If everything, including you and me, is made up of material that blindly obeys the inflexible laws of physics, then everything that happens, including what you and I do, is inevitable, and free will is something of an illusion or a joke.
Or are we just thinking of the question the wrong way?
The free will conundrum takes a turn for the ridiculous when it assumes that free will is something that must take place outside of the material world that everything else resides in. The thought experiment goes something like this: make some arbitrary decision (say, to raise your left hand), then imagine turning back the clock and resetting the universe so that every single fact about it was the same as it was before you made that decision. When you restart the clock, would it be possible for you to decide any differently?
If you try to imagine your will, your decision-making apparatus, as something outside of “every single fact about” the universe, as it has been perennially tempting to do, you end up in a morass of speculation about mind and matter, body and spirit, and where they intersect and how. If you avoid this temptation, you just have to argue with the premise of the thought experiment: if it were possible for me to decide differently, at least one single fact about the universe — that decision, embodied however it is in the material world with its material-world consequences — would have to be different in order for me to do so.
That solves the conundrum, sort of, but provokes the worried observation that “that decision, embodied however it is in the material world” is itself an effect of material causes, which does mean (doesn’t it?) that everything is inevitable and predetermined and therefore all of our existential angst is for naught.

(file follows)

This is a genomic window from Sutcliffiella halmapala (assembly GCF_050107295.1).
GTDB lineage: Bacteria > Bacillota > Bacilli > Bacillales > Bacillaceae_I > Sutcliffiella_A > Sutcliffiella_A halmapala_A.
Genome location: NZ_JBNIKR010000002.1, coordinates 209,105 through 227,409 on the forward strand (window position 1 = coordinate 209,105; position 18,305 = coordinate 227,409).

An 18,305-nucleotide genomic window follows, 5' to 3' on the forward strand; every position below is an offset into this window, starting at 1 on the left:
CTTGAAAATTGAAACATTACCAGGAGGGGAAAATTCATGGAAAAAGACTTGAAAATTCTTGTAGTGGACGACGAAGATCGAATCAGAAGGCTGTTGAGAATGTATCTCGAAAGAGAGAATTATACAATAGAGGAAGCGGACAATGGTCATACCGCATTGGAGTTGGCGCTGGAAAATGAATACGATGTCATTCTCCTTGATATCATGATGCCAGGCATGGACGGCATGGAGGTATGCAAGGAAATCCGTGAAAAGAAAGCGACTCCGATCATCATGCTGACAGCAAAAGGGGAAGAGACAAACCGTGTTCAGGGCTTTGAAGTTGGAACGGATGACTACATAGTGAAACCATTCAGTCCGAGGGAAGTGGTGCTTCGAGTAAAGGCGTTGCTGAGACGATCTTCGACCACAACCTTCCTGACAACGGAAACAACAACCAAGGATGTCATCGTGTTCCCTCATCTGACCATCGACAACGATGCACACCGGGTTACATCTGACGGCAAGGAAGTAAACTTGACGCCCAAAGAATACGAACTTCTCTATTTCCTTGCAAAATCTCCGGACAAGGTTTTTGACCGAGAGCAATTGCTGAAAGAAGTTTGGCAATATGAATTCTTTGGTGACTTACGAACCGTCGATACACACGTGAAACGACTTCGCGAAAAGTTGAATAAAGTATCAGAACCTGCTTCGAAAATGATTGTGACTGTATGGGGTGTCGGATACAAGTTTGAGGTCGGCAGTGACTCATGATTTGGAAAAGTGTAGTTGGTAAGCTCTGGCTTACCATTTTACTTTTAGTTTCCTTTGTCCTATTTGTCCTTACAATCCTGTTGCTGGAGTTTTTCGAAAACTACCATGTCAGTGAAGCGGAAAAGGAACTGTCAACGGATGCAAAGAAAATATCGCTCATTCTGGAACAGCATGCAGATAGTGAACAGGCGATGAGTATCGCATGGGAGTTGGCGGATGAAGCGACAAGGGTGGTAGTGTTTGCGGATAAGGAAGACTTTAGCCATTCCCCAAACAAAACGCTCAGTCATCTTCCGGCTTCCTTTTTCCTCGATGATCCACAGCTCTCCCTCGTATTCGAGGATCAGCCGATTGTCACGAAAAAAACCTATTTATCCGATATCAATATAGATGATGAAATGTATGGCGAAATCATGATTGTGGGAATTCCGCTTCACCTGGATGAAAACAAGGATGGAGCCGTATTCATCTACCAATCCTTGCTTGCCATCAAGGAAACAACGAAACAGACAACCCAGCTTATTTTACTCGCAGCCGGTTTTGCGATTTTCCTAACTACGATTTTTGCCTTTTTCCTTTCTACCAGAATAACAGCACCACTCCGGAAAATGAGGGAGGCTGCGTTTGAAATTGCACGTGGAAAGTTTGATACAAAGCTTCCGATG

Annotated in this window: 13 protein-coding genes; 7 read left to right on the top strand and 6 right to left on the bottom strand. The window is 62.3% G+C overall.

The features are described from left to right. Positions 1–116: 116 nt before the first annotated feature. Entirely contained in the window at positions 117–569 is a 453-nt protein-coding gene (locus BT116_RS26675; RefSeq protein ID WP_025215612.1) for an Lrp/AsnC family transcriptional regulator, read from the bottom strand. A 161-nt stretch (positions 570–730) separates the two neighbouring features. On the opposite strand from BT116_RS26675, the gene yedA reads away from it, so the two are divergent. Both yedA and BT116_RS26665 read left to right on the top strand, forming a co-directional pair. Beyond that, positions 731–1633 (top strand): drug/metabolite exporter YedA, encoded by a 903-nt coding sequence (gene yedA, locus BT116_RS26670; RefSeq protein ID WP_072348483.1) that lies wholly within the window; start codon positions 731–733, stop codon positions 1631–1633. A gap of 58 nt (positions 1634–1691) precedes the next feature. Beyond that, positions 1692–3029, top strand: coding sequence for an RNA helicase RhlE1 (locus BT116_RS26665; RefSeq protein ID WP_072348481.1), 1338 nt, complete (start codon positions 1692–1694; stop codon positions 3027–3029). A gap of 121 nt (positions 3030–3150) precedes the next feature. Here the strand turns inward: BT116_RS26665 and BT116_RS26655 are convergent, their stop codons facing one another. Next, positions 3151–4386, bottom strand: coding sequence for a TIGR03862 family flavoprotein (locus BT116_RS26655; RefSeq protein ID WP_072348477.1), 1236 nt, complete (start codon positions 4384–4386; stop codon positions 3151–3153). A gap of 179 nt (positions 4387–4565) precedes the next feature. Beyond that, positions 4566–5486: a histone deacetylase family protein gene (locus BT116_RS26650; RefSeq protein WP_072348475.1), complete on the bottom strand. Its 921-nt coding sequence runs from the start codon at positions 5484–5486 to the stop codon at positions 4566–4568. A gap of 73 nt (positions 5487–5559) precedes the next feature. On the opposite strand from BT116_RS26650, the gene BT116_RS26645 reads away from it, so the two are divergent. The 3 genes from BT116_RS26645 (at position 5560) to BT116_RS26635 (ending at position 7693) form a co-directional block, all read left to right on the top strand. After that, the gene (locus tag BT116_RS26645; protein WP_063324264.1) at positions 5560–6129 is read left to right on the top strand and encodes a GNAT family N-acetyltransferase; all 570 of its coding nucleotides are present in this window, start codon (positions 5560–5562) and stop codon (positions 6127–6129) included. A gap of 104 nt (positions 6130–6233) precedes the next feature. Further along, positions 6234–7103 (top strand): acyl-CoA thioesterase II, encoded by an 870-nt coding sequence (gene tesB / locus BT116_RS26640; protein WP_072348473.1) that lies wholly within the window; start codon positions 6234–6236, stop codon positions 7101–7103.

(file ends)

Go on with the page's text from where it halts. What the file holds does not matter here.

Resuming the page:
Or not. There are a couple of ways out of this fix, too. Gazzaniga toys with a tempting one — that our understanding of quantum physics demonstrates that deterministic cause and effect does not exist at that fundamental level, and chaos theory shows that tiny changes, such as those exhibited at the quantum level, can have dramatic large-scale effects. I get really skeptical whenever a popular science writer starts waving their hands and saying “the uncertainty principle!” “the butterfly effect!” because usually the next thing they say is “therefore, maybe magic is real!” without bothering with the intervening reasoning.
It is true that if the material world is not fundamentally deterministic, but that this causal determinism only appears true when the material world is viewed at a certain granularity, then to say that our minds and our wills are material and behave according to the laws of matter is not to doom them to plodding along in predetermined, inexorable grooves. But this is different from rescuing a naïve free will: if quantum behavior is, to some extent, not in principle predictable, it is also, to that extent, in principle arbitrary. This would seem to move our minds and wills out of the predetermined & inexorable category only to drop us into one at least as frightening: instead of plodding along a predetermined path that was laid out for us in the first moment of creation, we’re randomly sliding down one of an infinite variety of possible paths, but still with no more control over the process than a marble in a chute.